Motul’s RBF600 racing brake fluid boils at 594 deg F dry, 420 deg F wet. It is a glycol-based fluid and meets DOT 4 standards. It is compatible with all vehicles that use DOT 3 or DOT 4 fluid.
Is RBF600 right for you?
We know it’s difficult to choose parts for your car sometimes, so we thought we’d make it easier by offering a concise selection guide for Motul’s brake fluid products.
If you Ride your Bike aggressively on the street or do track days occasionally, Motul’s RBF600 is the fluid for you. It will last at least a year under street driving conditions before needing to be flushed, and has extremely high dry and wet boiling points – much higher than DOT 5.1.
The Details on Motul’s RBF600 Brake Fluid
Motul’s RBF600 is an excellent balance between extreme temperature resistance and fluid longevity. Because brake fluid absorbs water over time, and higher temperature resistant fluid absorbs water quicker, it is difficult to find a brake fluid that resists very high temperatures and does not need to be flushed every few months. RBF600 bridges that gap – its dry boiling point is 594 deg F and its wet boiling point is 420 deg F, and it will keep at its dry boiling point for six to twelve months before it starts to fade towards the wet boiling point. For a fluid capable of resisting such extreme temperatures, this is outstanding longevity.
Dry and wet boiling points? That doesn’t even make sense!
In this case, consider dry versus wet as the amount of water something contains. Brake fluid is considered dry when it is pure glycol and uncontaminated by water. It is considered wet when it is contaiminated by a certain percentage of water – usually around 4%. This standard comes from a DOT study of the average amount of water absorbed by average brake fluids after one year.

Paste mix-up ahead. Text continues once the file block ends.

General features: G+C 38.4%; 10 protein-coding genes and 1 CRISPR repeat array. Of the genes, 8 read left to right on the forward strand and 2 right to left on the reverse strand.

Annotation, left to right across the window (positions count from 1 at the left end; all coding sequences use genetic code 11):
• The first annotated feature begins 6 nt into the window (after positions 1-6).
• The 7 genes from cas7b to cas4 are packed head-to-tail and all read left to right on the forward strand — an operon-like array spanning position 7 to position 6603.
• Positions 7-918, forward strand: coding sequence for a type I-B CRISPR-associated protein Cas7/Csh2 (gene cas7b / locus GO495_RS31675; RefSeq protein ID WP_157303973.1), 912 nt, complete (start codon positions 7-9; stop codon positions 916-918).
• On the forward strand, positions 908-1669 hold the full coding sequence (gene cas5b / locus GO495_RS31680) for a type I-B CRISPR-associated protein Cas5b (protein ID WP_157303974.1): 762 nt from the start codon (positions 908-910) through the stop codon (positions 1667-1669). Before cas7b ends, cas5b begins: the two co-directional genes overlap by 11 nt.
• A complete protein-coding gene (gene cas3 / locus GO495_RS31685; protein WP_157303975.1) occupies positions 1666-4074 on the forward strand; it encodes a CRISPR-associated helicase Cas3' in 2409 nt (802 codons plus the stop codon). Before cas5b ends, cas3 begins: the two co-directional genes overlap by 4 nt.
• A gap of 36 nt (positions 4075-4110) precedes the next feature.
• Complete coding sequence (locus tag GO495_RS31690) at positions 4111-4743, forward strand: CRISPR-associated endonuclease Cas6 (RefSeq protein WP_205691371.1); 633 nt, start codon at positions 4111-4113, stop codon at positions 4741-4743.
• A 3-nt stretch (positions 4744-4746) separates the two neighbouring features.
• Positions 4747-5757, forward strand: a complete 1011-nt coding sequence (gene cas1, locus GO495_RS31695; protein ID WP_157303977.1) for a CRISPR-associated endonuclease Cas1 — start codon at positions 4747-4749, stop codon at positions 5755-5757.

By the way, some vendors claim that the high wet boiling point means the fluid performs better in rain – this is simply not true. Your brake system is a sealed unit and the external humidity has only a small contribution toward the fluid absorbing water. If your car is exposed to extreme humidity on a constant basis, it will make a difference over a long period of time, but not in an isolated situation wherein it might or might not be raining.
As such, when Motul brake fluid is brand new and in an unopened container, it is at its dry boiling point. After some time spent in your car’s brake lines, the fluid will begin to absorb water through miniscule leaks in the master cylinder, brake line fittings, and so forth, and when it reaches 4% water saturation it is at the wet boiling point.
We recommend flushing your brake fluid after every race weekend, as once the brake fluid reaches a certain water saturation the water will begin to boil separately, causing the lever to compress substantially more than normal. For more extreme fluids such as RBF600, it is best to change the fluid more frequently to keep the performance benefits of these high temperature fluids.